• Strong fibers from flexible chainsSuper-stretched polyethylene:Mw = 105 (just spinnable)conventional melt spinningadditional stretching of 30 to 50 timesbelow the melting point Wet (gel) spinning of polyethyleneMw = 106 (to high elasticity for melt spinning)decalin or parafin as solventformation of thick (weak) fibers without stretchingremoval of the solventstretching of 50 to 100 times close to melting point

  • POLYETHYLENE (LDPE)Molecular Weights: 20,000-100,000; MWD = 3-20 density = 0.91-0.93 g/cm3Highly branched structureboth long and short chain branches15-30 Methyl groups/1000 C atomsTm ~ 105 C, Xlinity ~ 40%Applications: Packaging Film, wire and cable coating, toys, flexible bottles, housewares, coatings

  • Polyethylene (HDPE)Essentially linear structureFew long chain branches, 0.5-3 methyl groups/ 1000 C atomsMolecular Weights: 50,000-250,000 for molding compounds250,000-1,500,000 for pipe compounds >1,500,000 super abrasion resistancemedical implants MWD = 3-20 density = 0.94-0.96 g/cm3Tm ~ 133-138 C, Xlinity ~ 80%Applications: Bottles, drums, pipe, conduit, sheet, film Generally opaque

  • UHMWPE fibers: Dyneema or Spectra

    http://www.dyneema.comGel spinning processStructure of UHMWPE, with n = 100,000-250,000

  • Comparison of mechanical propertiesStrength Modulus stretch (Gpa) (Gpa) (%)Classical fibres nylon 1.0 5.6 18 glass 2.7 69 2.5 steel 2.8200 2Strong fibres superstretched PE 0.7 4.7 wet spun PE (Dyneema) 2.2 80 3.4 melt spun PE (Vectran) 3.2 90 3.5 wet spun aramide 2.7 72 3.3 idem with post-stretch 3.6130 2.3

  • Aramide fibersthe spinning mechanismremoval ofsulfuric acidplatinumcapillary 65polymer inpure sulfuric acidat 850Cair gap 10 mm withelongational stretch (6x)coagulationbath at 100CSpecific points:

    solvent: pure H2SO4

    polymer concentration 20%

    general orientation in the capillary

    extra orientation inthe air gap

    coagulation in cooled diluted sulfuric acid

  • VectranVectran fiber is thermotropic, it is melt-spun, and it flows at a high temperature under pressure

  • Carbon Fibers: Pyrolyzing Polyacrylonitrile Fibers Youngs Modulus 325 GpaTensile Strength 3-6 GPa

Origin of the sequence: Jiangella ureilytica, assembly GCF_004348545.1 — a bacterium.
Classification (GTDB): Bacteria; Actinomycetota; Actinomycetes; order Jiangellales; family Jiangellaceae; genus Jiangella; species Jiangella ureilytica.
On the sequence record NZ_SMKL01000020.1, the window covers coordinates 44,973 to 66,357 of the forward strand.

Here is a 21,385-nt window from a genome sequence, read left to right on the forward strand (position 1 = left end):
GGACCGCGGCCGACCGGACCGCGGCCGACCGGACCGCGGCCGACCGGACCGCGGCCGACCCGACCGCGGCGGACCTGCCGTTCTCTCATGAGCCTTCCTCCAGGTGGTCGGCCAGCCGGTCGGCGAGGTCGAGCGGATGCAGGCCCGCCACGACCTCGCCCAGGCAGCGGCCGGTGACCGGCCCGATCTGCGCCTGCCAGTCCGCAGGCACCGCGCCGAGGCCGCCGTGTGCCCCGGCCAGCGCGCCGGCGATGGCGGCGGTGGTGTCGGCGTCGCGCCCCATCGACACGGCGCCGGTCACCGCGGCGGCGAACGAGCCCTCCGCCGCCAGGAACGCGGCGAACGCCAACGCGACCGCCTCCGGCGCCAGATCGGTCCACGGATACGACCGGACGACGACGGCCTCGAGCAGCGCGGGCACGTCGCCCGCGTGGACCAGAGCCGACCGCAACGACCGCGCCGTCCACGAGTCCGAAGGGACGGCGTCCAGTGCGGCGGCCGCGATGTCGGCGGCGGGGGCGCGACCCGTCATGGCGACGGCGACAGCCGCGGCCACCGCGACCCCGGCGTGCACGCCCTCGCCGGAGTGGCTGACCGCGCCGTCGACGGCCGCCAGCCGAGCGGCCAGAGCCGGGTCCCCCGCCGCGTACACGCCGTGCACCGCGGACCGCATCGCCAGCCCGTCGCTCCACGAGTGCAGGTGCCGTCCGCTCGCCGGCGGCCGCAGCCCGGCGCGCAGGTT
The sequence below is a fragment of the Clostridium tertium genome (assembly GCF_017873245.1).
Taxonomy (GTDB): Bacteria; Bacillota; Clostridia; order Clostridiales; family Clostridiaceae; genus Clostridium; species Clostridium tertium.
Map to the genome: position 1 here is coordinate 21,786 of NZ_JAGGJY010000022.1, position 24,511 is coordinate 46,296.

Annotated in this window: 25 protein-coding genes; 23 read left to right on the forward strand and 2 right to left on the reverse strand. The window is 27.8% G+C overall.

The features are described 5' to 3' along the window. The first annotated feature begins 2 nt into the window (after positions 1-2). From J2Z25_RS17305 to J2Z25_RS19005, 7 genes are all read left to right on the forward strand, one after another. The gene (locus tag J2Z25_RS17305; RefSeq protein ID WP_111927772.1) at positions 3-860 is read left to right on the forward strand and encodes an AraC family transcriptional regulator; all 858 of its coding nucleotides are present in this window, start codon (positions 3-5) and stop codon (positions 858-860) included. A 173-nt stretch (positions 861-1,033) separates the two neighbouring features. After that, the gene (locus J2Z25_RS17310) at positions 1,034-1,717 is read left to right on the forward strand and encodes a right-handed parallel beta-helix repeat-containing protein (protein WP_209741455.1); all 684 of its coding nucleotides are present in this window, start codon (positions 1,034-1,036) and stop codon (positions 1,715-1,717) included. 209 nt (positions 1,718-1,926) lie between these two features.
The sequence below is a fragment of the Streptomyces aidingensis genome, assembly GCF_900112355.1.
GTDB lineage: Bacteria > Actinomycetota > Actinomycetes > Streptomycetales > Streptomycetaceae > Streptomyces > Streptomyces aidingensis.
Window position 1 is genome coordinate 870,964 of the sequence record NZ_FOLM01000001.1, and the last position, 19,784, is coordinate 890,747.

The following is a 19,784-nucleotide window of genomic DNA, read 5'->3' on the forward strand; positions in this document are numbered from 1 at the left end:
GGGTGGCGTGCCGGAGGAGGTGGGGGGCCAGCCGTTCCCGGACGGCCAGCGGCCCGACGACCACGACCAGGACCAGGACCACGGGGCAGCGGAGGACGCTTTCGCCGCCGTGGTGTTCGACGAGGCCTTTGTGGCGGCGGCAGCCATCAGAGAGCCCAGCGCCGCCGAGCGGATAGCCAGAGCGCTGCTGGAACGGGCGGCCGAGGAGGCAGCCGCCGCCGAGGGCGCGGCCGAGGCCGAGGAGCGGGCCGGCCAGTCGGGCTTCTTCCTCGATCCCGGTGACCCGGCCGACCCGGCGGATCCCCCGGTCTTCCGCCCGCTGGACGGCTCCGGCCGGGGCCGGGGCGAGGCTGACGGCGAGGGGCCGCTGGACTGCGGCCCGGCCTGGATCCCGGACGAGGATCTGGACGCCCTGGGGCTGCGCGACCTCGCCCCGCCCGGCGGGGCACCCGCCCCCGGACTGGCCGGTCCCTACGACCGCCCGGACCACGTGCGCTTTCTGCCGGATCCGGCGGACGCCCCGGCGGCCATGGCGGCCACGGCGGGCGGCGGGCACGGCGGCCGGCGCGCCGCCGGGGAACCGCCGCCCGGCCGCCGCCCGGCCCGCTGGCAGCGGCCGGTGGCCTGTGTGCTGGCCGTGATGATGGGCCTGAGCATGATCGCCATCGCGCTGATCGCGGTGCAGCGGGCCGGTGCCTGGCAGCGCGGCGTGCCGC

• Electrospinning of FibersDriving force is charge dissipation, opposed by surface tensionForces are lowLevel of charge density is limited by breakdown voltage Taylor cone formationFiber diameter [Voltage]-1Inexpensive and easy to form nanofibers from a solution of practically any polymer (Formhals 1934)Only small amount of material required

    5-30 kV

  • Human hair (.06mm)Electrospun polymers

  • Fibers1000 X longer than diameterOften uniaxial strengthKevlar-strongest organic fiber tensile strength 60GPaYoungs modulus 1TPa)

  • Making Carbon Nanotubes

  • Carbon Nanotube FibersNature 423, 703 (12 June 2003); doi:10.1038/423703a 1cm

  • Fig. 4. Scanning electron micrograph of a dry ribbon deposited on a glass substrate. The black arrow indicates the main axis of the ribbons, which corresponds to the direction of the initial fluid velocity. Despite the presence of a significant amount of carbon spherical impurities, SWNTs bundles are preferentially oriented along the main axis. Scale BAR=667 nm

  • SWNT Fiber after drawing25 mm

  • Fibers Large aspect ratio (length/diameter) & strong (fewer defects) Common fibers: cellulose acetate, viscous cellulose, polyethylene, polypropylene, acrylics (acrylonitrile copolymers), nylons, polyester (PETE), PMMA (optics), urethane (Spandex). High performance fibers: polyaramides (Kevlar), Uniaxially oriented gels (UHMWPE), Liquid crystals (Vectran) Carbon fibers (Black Orlon or pitch based), carbon nanotubes Methods for preparing: -Dry spinning -Wet spinning-Melt spinning-Gel spinning-electrospinning-growing (self-assembly)

  • Polymides (PI) - Vespel, Aurum, P84, and more. Polybenzimidazole (PBI) - CelazolePolyamide-imide (PAI) - Torlon Polyetheretherketone (PEEK) - Victrex, Kadel, and more. Polytetrafluoroethylene (PTFE) - Teflon, HostaflonPolyphenylene Sulfide (PPS) - Ryton, Fortron, Thermocomp, Supec and more. Polyetherimide (PEI) - UltemPolypthalamide (PPA) - Amodel, BGU, and more. Aromatic Polyamides - Reny, Zytel HTN, StanylLiquid Crystal Polymer (LCP) - Xydar, Vectra, Zenite, and more. Other Polymers - Nylon, Polyacetal, Polycarbonate, Polypropylene, Ultra High Molecular Weight Polyethylene, ABS, PBT, and mor

    *Dyneema(r), the worlds strongest fiberDSM Dyneema is the inventor and manufacturer of Dyneema, the world's strongest fiber. Dyneema is a superstrong polyethylene fiber that offers maximum strength combined with minimum weight. It is up to 15 times stronger than quality steel and up to 40% stronger than aramid fibers, both on weight for weig